3.7.1. Monologue, Dialogue, Soliloquy ......................................................1223.7.2. Asides ...................................................................................................123S
O
 W 
HAT
? ......................................................................................................1233.7.3. Turn Allocation, Stichomythia, Repartee ......................................125S
O
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HAT
? ......................................................................................................1263.7.4. The Significance of Wordplay in Drama ........................................129
3.8. Types of Stage
....................................................................................130
 
3.8.1. Greek Classicism ................................................................................1313.8.2. The Middle Ages ................................................................................1313.8.3. Renaissance England .........................................................................1323.8.4. Restoration Period .............................................................................1323.8.5. Modern Times ....................................................................................133
3.9. Dramatic Sub-Genres
.......................................................................133
 
3.9.1. Types of Comedy ...............................................................................1333.9.2. Types of Tragedy ...............................................................................134S
O
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HAT
? ......................................................................................................135
Bibliography: Drama
................................................................................138
 
Basics of English Studies, Version 03/04, Drama
 
89
 
3. Drama
3.1. Text and Theatre
Key terms: 
 
primary textsecondary textdramatis personaemultimedia elements
 When one deals with dramatic texts one has to bear in mind that dramadiffers considerably from poetry or narrative in that it is usually written forthe purpose of being performed on stage. Although plays exist which weremainly written for a reading audience, dramatic texts are generally meant tobe transformed into another mode of presentation or medium: the theatre.For this reason, dramatic texts even look different compared topoetic or narrative texts. One distinguishes between the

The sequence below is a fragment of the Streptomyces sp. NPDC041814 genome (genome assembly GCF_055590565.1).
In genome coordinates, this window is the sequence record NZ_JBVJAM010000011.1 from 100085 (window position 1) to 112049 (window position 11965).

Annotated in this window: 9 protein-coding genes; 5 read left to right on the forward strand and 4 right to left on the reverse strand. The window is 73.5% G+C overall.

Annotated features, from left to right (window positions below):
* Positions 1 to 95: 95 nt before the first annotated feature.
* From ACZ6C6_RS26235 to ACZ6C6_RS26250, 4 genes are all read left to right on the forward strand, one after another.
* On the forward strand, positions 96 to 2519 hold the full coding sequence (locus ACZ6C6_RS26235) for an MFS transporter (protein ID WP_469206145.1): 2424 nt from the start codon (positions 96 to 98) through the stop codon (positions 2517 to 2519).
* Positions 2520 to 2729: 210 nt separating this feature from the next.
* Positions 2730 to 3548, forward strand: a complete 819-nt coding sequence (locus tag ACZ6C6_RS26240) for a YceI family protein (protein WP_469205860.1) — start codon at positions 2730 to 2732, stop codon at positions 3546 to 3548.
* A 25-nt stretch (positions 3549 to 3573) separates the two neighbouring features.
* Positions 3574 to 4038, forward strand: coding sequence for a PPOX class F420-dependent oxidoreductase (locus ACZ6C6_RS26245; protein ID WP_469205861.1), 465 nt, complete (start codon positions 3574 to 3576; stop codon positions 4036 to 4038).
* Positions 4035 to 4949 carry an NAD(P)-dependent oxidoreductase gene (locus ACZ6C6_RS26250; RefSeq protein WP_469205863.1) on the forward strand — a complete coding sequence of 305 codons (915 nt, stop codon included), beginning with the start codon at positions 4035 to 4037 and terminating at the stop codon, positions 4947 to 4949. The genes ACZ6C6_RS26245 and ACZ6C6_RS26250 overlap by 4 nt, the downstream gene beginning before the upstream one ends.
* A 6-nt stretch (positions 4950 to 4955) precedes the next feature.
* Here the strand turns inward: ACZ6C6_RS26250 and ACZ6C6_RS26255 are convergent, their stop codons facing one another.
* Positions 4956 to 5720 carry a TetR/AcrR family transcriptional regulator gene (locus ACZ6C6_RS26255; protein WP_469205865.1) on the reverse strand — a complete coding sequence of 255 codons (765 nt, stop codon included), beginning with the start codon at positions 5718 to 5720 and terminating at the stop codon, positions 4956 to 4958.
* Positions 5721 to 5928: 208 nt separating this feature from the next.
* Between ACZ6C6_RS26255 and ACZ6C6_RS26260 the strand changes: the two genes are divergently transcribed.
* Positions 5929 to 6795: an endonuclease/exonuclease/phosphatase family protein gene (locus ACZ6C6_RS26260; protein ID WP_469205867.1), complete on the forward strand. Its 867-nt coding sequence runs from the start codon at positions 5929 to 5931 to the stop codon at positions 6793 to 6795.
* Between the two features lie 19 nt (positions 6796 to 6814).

primary text
, i.e.,the main body of the play spoken by the characters, and
secondary texts
,i.e., all the texts ‘surrounding’ or accompanying the main text: title,
dramatis personae
, scene descriptions, stage directions for acting andspeaking, etc. Depending on whether one reads a play or watches it onstage, one has different kinds of access to dramatic texts. As a reader, onereceives first-hand written information (if it is mentioned in the secondary text) on what the characters look like, how they act and react in certainsituations, how they speak, what sort of setting forms the background to ascene, etc. However, one also has to make a cognitive effort to imagine allthese features and interpret them for oneself. Stage performances, on theother hand, are more or less ready-made instantiations of all these details. Inother words: at the theatre one is presented with a version of the play whichhas already been interpreted by the director, actors, costume designers,make-up artists and all the other members of theatre staff, who bring theplay to life. The difference, then, lies in divergent forms of perception. While we can actually see and hear actors play certain characters on stage, we first decipher a text about them when reading a play script and then atbest ‘see’ them in our mind’s eye and ‘hear’ their imaginary voices. Putanother way, stage performances offer a multi-sensory access to plays andthey can make use of 
multimedia elements
such as music, sound effects,lighting, stage props, etc., while reading is limited to the visual perceptionand thus draws upon one primary medium: the play as text. This needs tobe kept in mind in discussions of dramatic texts, and the following introduction to the analysis of drama is largely based on the idea that playsare first and foremost written for the stage. The main features one can look at when analysing drama are the following:
information flow 
overall structure
space
 
time
characters
types of utterance in drama
 
types of stage
dramatic sub-genres
 
Basics of English Studies, Version 03/04, Drama
 
90